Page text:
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The UK’s Royal Mail has been as hard hit as any other national mail service by the Internet and email, and in April 2012 split off its post office network to form Post Office Ltd.

One of the ploys to support the business of the struggling post offices, first introduced in 2007, was to relocate post offices as franchises within branches of WHSmith, the UK’s leading stationer and book retailer. Now it appears that WHSmith is levering its captive audience of post office customers to promote Kobo devices, which it has heavily promoted across its 621 high street stores ever since it first signed a distribution deal with Kobo in 2011.

Kobo enjoys strong market penetration in the UK largely thanks to WHSmith’s tireless efforts.

Kobo

The WHSmith post offices have been rated as among the worst in service delivery and wait times. And judging from this display, along the back wall of the post office in WHSmith in Winchester, Hampshire, the new landlord is losing no opportunity to push Kobos to the queues of waiting postal customers.

As you can see, WHSmith now offers the color Kobo Arc for only $99.00 ($154.00), an exceptionally favorable discount for a highly rated device, and well below the average UK retail price of the cheapest Kindle Fires.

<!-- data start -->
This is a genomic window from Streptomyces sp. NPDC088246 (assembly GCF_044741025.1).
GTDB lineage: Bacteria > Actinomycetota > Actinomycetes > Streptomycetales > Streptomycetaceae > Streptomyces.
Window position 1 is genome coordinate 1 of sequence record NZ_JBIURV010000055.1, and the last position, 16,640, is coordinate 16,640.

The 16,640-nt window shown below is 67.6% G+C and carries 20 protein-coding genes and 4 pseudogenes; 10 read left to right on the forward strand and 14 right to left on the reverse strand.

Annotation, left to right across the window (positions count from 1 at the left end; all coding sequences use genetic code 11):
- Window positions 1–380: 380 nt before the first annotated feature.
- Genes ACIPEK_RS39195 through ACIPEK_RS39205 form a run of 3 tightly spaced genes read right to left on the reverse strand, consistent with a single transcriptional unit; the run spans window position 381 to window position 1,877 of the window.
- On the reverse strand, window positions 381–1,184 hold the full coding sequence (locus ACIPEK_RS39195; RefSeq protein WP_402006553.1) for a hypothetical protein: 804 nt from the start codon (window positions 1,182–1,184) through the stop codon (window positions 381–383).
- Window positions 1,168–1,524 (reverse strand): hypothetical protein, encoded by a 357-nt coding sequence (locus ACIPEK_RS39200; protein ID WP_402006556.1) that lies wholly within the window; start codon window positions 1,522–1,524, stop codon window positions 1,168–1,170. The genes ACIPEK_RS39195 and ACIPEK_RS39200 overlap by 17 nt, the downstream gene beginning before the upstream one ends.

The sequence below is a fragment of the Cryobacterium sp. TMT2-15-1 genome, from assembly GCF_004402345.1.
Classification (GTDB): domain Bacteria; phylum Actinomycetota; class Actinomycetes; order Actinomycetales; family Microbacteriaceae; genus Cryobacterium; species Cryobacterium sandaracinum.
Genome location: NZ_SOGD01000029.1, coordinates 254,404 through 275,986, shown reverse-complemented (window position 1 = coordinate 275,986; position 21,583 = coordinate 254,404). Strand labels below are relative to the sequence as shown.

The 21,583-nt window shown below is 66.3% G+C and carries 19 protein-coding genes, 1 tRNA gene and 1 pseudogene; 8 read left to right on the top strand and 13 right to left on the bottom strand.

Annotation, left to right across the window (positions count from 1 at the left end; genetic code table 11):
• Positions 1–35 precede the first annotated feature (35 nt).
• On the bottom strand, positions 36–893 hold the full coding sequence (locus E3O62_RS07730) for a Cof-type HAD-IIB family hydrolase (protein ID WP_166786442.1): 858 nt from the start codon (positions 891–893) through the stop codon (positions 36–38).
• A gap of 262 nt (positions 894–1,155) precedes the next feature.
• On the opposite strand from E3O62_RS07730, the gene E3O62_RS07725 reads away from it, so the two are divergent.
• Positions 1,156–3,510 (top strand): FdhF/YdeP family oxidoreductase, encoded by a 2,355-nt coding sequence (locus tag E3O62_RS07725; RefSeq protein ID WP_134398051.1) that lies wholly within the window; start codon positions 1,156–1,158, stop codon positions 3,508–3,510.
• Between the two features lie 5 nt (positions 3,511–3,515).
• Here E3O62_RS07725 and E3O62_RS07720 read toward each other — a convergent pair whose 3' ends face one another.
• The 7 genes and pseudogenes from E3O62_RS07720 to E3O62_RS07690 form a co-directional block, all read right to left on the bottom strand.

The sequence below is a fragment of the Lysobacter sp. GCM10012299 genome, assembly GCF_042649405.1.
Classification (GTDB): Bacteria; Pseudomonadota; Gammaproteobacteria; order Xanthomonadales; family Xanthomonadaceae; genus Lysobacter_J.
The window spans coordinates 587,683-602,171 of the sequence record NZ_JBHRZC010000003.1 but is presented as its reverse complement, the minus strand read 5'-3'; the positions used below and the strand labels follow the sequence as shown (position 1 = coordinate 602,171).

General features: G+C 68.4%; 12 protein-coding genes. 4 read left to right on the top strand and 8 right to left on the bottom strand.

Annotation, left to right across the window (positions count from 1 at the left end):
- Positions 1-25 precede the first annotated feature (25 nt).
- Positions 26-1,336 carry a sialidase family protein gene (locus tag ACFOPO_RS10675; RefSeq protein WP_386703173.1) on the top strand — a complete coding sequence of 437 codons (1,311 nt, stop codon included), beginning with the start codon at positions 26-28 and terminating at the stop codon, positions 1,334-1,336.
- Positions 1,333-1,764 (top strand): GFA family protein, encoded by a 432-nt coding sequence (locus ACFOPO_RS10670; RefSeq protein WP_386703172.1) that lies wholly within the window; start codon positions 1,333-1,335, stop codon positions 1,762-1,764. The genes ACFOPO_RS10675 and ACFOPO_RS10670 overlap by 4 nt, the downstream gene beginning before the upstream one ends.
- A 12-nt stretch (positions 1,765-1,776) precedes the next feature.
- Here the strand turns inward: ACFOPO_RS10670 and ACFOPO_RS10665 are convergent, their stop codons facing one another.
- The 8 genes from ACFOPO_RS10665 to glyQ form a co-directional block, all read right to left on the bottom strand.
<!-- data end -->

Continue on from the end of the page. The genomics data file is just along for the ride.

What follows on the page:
Some might argue, though, that in pushing its tieup with the post office, WHSmith is only being true to its roots. Despite its often garish blue street frontage, the firm’s origins date back to 1792, and it achieved nationwide presence in the mid-19th century off the back of another national network–Britain’s railways. As the WHSmith website explains, in 1848, “WHSmith opens its first bookstall at Euston on 1 November. Other station bookstalls followed, taking advantage of ‘railway mania’ in England. These bookstalls become outlets for cheap editions of other publications which were produced for railway travellers, the popular ‘yellowbacks’.” And while the railway boom has long gone, WHSmith looks to be leaning on another failing network to leapfrog into the e-book era.

A strong historic pedigree, then, as you can see below. And Kobo may be the next beneficiary of it.

 

 
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